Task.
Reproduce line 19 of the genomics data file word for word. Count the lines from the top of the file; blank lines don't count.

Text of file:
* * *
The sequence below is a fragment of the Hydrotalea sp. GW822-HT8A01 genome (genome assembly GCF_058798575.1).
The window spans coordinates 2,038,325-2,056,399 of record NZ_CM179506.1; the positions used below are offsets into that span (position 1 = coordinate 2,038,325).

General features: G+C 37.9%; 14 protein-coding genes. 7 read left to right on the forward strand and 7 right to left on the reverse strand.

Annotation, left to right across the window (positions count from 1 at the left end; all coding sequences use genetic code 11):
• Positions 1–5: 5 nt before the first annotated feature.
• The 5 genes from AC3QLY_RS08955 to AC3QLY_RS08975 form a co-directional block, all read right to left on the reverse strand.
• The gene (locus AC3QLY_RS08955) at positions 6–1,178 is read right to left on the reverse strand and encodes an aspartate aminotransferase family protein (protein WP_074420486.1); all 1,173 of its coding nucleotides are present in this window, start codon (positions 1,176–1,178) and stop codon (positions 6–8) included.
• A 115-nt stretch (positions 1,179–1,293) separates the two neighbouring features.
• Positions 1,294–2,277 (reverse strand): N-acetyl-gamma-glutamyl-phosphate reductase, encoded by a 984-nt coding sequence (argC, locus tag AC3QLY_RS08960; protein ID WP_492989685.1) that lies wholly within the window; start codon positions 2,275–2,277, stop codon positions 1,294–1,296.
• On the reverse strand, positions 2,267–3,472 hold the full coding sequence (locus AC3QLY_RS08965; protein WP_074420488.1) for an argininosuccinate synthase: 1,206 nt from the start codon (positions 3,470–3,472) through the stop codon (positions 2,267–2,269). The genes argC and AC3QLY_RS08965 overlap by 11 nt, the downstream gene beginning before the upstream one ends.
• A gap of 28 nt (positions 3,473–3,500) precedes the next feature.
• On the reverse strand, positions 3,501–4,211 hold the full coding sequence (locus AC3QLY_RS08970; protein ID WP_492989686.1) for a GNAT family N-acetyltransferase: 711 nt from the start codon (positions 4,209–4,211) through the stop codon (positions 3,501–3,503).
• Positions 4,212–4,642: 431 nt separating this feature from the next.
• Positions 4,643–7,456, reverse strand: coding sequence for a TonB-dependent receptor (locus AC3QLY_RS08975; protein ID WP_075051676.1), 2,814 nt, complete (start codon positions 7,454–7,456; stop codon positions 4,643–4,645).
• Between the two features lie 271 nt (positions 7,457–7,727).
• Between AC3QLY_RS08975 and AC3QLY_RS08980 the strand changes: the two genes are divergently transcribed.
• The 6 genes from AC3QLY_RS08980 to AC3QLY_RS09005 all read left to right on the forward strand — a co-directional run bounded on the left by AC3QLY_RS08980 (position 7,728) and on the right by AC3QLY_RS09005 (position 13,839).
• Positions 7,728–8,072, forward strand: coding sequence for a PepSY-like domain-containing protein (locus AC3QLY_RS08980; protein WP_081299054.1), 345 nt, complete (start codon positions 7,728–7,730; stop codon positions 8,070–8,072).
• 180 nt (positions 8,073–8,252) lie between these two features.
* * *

• 180 nt (positions 8,073–8,252) lie between these two features.